.... Mineral Industries at Penn State. Here is a short piece from the Nov 6, 1936 issue of the Penn State Collegian.
I am sure you all remember that Bud Hassler was, beginning on Nov 8, 1925, one the reed players in the St,. Louis 1925-1926 Arcadia band under the direction of Frank Trumbauer. He is to the right of Tram in the following photo,
Bix, Pee Wee and Bud attended regularly the concerts of the St. Louis Symphony in 1925-1926. Bud had been a violinist with the St. Louis Symphony. Bud played mostly tenor sax with the Trumbauer St. Louis band. Bix's attendance to the St. Louis Symphony must have been quite a musical education for Bix. The concerts covered a wide variety of styles, from the baroque era to he 20th century. With Bud Hassler to guide and explain, I would guess that Bix learned a lot about classical music during the St. Louis Symphony season.
I found the Hassler family in the 1920 US Census for St. Louis, MO. The family consisted of
Robert, 52. druggist, owner of his store
Francis, 41, druggist, co-owner
Karl, 21, student
Damon B., 16
Gerald L., 14
Helen F, 10
Joe M, 6
In his book, "City of Gabriels: The History of Jazz in St. Louis, 1895-1973" Dennis Owsley writes,
"There is a very interesting recording by the Palladeo [sic] Orchestra for OKeh on October 25, 1925, called the What-Cha-Call-'Em Blues. No one knows the personnel. There is no record of a "Palladeo" dance hall in St. Louis. This recording features a trumpet player who has listened very closely to Bix Beiderbecke. The Arcadia engagement of the Trumbauer Band started September 8, 1925."
Rust's Jazz Records lists the recording (OKeh 40521; it really is 4051), and gives the name of the band as Palledo. A streaming audio file is available from the amazing red hot jazz archive website. Listen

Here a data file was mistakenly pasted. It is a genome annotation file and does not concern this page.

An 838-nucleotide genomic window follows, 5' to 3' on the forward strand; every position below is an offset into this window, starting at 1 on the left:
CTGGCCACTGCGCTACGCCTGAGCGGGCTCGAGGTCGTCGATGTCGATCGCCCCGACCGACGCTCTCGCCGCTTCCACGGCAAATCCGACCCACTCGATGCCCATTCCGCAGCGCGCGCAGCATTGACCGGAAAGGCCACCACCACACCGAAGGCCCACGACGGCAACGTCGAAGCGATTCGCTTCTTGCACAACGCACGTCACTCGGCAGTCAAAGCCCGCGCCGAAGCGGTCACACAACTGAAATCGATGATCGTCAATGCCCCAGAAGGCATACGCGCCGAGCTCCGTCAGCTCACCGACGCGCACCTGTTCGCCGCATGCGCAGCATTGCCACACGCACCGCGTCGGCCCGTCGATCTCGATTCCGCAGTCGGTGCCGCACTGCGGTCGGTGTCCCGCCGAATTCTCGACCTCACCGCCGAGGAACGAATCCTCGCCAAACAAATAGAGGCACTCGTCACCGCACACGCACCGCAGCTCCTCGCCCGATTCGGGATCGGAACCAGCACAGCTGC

I don't think the horn player sounds much like Bix, but this is late 1925 and the last time we heard him was early in 1925. But the guy does not sound like I guess Bix would have sounded on his way from early 1925 to the Fall of 1926, when he recorded again. Moreover, he plays the melody straight -no improvisation- and too many notes. Still, an interesting recording, rather advanced for its time, no? The recording is included in a Timeless CD, Jazz in St. Louis with notes by Brian Rust. He writes.
Palledo Orchestra Of St. Louis
Personnel unknown: 2 t; tb; 2 cl/as; cl/ts; vln; p; bj; bb; d. [there is a bass sax at 1:53; the instrument at 1:44 is, I believe, a violin; doesn't it sound a bit like an ocarina? ]
c. 26 October 1925; Okeh
9405-B Close Your Eyes OK 4051
9406-B What-Cha-Call-' Em Blues OK 4051,
Timeless CBC 1-036
"The other white group here is the mysterious Palledo Orchestra of St. Louis of which we know nothing beyond what the one record they made tells us (the first side of the session contains nothing in the way of jazz). A few years ago, a young friend living in St. Louis as a student did his best to find out what and where the Palledo was. There was no longer any trace."